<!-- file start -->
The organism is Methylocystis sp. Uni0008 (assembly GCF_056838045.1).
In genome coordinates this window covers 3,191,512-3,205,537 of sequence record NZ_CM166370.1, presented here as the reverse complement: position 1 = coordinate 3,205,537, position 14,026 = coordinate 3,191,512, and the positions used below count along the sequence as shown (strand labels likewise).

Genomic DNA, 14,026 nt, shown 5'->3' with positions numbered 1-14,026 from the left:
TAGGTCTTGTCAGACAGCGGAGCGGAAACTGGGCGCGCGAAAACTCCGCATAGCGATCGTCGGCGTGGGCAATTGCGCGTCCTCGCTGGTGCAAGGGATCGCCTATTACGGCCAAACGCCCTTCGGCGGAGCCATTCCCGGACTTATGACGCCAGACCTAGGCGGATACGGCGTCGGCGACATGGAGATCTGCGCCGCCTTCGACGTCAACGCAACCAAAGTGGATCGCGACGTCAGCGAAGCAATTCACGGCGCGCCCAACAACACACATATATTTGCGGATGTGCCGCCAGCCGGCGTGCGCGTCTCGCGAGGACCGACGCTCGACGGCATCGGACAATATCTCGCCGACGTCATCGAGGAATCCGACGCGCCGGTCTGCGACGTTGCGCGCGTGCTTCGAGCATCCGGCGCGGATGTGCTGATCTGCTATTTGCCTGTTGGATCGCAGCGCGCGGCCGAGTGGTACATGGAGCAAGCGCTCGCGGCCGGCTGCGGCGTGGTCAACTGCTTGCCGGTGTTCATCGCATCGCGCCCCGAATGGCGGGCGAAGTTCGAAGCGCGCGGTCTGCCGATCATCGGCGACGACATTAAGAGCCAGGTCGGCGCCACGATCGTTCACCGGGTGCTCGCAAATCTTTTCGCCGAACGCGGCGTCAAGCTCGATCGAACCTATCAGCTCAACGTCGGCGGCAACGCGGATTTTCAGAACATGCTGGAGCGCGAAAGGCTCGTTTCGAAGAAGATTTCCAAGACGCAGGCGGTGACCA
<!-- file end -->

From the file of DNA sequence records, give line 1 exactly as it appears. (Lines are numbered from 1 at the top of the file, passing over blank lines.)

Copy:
The organism is Methylocystis sp. Uni0008 (assembly GCF_056838045.1).